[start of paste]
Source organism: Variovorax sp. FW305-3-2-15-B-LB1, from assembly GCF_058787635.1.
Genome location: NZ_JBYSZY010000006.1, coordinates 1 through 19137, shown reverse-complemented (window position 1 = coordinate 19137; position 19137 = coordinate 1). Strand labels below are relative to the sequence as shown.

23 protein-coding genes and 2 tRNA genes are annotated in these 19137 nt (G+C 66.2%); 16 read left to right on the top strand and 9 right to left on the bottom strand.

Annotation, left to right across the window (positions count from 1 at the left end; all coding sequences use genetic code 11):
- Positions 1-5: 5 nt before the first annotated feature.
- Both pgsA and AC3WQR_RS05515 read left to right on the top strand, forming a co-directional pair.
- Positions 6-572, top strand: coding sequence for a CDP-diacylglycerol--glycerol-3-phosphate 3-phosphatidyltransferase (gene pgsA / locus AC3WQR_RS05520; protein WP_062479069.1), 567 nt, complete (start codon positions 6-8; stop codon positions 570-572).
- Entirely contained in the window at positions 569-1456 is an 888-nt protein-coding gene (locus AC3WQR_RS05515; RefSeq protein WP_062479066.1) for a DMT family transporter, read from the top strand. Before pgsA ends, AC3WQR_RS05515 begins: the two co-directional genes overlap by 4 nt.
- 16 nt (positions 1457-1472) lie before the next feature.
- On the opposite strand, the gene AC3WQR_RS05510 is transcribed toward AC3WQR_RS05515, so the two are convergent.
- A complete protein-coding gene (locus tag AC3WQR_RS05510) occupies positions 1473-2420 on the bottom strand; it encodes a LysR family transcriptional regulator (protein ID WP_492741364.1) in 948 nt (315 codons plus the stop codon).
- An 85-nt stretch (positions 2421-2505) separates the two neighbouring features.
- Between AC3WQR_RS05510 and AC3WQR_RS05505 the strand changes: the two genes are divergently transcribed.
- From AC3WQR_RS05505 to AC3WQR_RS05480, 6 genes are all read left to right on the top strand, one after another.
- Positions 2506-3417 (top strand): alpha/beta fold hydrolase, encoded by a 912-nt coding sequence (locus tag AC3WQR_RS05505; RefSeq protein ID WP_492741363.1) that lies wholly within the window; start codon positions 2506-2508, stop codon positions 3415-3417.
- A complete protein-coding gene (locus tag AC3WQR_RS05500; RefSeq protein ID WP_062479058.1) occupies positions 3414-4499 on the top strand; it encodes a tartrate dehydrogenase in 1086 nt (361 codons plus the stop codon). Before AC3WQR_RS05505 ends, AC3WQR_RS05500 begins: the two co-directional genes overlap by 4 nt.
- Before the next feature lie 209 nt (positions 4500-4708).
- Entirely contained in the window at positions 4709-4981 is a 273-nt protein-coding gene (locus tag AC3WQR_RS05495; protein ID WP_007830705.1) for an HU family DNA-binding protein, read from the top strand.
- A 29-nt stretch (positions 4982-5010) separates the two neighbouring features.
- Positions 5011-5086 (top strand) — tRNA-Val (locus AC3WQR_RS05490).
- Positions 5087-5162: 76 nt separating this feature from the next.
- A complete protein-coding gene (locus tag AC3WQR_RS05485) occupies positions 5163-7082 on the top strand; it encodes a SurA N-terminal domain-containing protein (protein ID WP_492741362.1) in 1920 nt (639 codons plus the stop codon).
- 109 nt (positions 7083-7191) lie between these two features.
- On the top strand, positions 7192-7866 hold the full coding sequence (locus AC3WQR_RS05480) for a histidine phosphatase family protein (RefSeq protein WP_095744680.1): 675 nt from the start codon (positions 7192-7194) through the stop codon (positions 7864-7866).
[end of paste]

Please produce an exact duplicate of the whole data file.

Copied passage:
Source organism: Variovorax sp. FW305-3-2-15-B-LB1, from assembly GCF_058787635.1.
Genome location: NZ_JBYSZY010000006.1, coordinates 1 through 19137, shown reverse-complemented (window position 1 = coordinate 19137; position 19137 = coordinate 1). Strand labels below are relative to the sequence as shown.

23 protein-coding genes and 2 tRNA genes are annotated in these 19137 nt (G+C 66.2%); 16 read left to right on the top strand and 9 right to left on the bottom strand.

Annotation, left to right across the window (positions count from 1 at the left end; all coding sequences use genetic code 11):
- Positions 1-5: 5 nt before the first annotated feature.
- Both pgsA and AC3WQR_RS05515 read left to right on the top strand, forming a co-directional pair.
- Positions 6-572, top strand: coding sequence for a CDP-diacylglycerol--glycerol-3-phosphate 3-phosphatidyltransferase (gene pgsA / locus AC3WQR_RS05520; protein WP_062479069.1), 567 nt, complete (start codon positions 6-8; stop codon positions 570-572).
- Entirely contained in the window at positions 569-1456 is an 888-nt protein-coding gene (locus AC3WQR_RS05515; RefSeq protein WP_062479066.1) for a DMT family transporter, read from the top strand. Before pgsA ends, AC3WQR_RS05515 begins: the two co-directional genes overlap by 4 nt.
- 16 nt (positions 1457-1472) lie before the next feature.
- On the opposite strand, the gene AC3WQR_RS05510 is transcribed toward AC3WQR_RS05515, so the two are convergent.
- A complete protein-coding gene (locus tag AC3WQR_RS05510) occupies positions 1473-2420 on the bottom strand; it encodes a LysR family transcriptional regulator (protein ID WP_492741364.1) in 948 nt (315 codons plus the stop codon).
- An 85-nt stretch (positions 2421-2505) separates the two neighbouring features.
- Between AC3WQR_RS05510 and AC3WQR_RS05505 the strand changes: the two genes are divergently transcribed.
- From AC3WQR_RS05505 to AC3WQR_RS05480, 6 genes are all read left to right on the top strand, one after another.
- Positions 2506-3417 (top strand): alpha/beta fold hydrolase, encoded by a 912-nt coding sequence (locus tag AC3WQR_RS05505; RefSeq protein ID WP_492741363.1) that lies wholly within the window; start codon positions 2506-2508, stop codon positions 3415-3417.
- A complete protein-coding gene (locus tag AC3WQR_RS05500; RefSeq protein ID WP_062479058.1) occupies positions 3414-4499 on the top strand; it encodes a tartrate dehydrogenase in 1086 nt (361 codons plus the stop codon). Before AC3WQR_RS05505 ends, AC3WQR_RS05500 begins: the two co-directional genes overlap by 4 nt.
- Before the next feature lie 209 nt (positions 4500-4708).
- Entirely contained in the window at positions 4709-4981 is a 273-nt protein-coding gene (locus tag AC3WQR_RS05495; protein ID WP_007830705.1) for an HU family DNA-binding protein, read from the top strand.
- A 29-nt stretch (positions 4982-5010) separates the two neighbouring features.
- Positions 5011-5086 (top strand) — tRNA-Val (locus AC3WQR_RS05490).
- Positions 5087-5162: 76 nt separating this feature from the next.
- A complete protein-coding gene (locus tag AC3WQR_RS05485) occupies positions 5163-7082 on the top strand; it encodes a SurA N-terminal domain-containing protein (protein ID WP_492741362.1) in 1920 nt (639 codons plus the stop codon).
- 109 nt (positions 7083-7191) lie between these two features.
- On the top strand, positions 7192-7866 hold the full coding sequence (locus AC3WQR_RS05480) for a histidine phosphatase family protein (RefSeq protein WP_095744680.1): 675 nt from the start codon (positions 7192-7194) through the stop codon (positions 7864-7866).